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Treatment of Irish Prisoners

Treatment of Irish Prisoners/tiles/non-collection/l/lfp_029imgtile1.xml
Image courtesy of the National Archives and Records Administration
Treatment of Irish Prisoners/tiles/non-collection/l/lfp_029imgtile2.xml
Image courtesy of the National Archives and Records Administration


H. Res. 235 was introduced after Irish nationalists who supported a republican government for Ireland, rather than rule by Great Britain, led a revolt known as the Easter Rising. It began in Dublin on April 24, 1916, and ended on April 29, when the British suppressed the rebellion. In the days that followed, British authorities court martialed and executed the leaders of the revolt.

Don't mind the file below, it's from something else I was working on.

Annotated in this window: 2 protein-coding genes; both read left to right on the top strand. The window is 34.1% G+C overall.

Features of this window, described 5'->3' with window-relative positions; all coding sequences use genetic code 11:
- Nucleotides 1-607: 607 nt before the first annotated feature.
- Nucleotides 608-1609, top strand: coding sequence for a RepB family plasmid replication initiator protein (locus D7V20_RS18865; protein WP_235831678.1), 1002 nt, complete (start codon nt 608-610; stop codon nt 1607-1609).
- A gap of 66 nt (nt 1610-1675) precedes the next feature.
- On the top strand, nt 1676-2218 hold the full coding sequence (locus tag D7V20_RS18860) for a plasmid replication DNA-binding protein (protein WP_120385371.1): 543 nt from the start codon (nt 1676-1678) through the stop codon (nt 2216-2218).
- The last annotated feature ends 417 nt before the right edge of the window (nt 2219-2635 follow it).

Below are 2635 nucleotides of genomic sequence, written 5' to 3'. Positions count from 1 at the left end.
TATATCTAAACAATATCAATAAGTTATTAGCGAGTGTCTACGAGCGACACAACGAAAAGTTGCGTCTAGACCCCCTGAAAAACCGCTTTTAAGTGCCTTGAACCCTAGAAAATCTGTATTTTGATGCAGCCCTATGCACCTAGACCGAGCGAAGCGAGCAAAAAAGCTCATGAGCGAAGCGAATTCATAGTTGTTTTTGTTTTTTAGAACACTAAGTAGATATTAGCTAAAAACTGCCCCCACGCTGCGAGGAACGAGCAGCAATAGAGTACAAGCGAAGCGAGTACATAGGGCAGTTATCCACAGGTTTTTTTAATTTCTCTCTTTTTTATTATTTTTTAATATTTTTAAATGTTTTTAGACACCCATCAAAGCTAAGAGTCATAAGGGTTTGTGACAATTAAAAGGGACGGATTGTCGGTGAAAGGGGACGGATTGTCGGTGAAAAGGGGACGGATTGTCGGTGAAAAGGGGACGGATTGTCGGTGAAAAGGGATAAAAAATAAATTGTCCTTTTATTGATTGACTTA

The resolution, introduced by Representative Leonidas Dyer of Missouri and referred to the Committee on Foreign Affairs, expressed horror at the executions and solidarity with the Irish rebels by aligning their struggle with the earlier battles fought by the United States to “erect a republican form of government.” The resolution also asked for the rebels to be considered prisoners of war, who would be “treated in accordance with the rules of international law,” rather than as “traitors, outlaws or criminals.” Although Dyer’s resolution never made it to the floor to be voted on, it marked the beginning of Congress’s involvement with Ireland’s fight for independence, which became known as the “Irish Question.”

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